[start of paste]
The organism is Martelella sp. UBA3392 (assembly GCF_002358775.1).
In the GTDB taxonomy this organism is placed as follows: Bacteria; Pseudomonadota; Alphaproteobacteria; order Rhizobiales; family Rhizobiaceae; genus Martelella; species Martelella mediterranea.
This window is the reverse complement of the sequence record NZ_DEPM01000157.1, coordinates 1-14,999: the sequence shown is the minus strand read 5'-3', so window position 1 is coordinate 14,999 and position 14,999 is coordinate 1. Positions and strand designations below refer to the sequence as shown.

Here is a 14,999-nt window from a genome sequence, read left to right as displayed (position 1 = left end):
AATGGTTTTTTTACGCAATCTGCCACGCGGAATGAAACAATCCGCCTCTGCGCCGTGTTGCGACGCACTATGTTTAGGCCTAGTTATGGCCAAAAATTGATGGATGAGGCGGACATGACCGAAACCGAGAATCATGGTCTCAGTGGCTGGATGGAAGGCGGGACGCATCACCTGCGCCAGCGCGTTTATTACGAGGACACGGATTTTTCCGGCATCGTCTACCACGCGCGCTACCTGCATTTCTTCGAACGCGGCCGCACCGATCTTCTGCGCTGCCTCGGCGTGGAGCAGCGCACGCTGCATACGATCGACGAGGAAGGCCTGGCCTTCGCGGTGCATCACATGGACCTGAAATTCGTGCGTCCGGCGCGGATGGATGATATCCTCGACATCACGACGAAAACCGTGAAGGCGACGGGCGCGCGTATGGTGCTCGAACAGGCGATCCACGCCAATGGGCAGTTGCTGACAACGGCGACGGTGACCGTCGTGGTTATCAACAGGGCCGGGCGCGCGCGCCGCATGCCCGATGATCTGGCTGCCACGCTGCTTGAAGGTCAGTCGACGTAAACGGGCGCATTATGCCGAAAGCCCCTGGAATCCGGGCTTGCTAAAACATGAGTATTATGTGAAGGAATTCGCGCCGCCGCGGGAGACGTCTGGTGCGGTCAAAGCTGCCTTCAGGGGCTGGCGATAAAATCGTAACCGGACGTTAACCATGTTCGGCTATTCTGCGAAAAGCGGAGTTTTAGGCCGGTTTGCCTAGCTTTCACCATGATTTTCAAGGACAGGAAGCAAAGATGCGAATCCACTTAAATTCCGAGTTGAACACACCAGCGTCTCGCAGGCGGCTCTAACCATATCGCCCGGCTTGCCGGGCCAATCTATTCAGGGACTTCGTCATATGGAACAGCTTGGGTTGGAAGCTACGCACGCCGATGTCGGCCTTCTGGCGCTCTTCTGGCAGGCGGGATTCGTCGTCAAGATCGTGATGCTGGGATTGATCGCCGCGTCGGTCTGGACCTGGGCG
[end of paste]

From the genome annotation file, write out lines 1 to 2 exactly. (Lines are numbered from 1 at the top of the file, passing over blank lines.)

The organism is Martelella sp. UBA3392 (assembly GCF_002358775.1).
In the GTDB taxonomy this organism is placed as follows: Bacteria; Pseudomonadota; Alphaproteobacteria; order Rhizobiales; family Rhizobiaceae; genus Martelella; species Martelella mediterranea.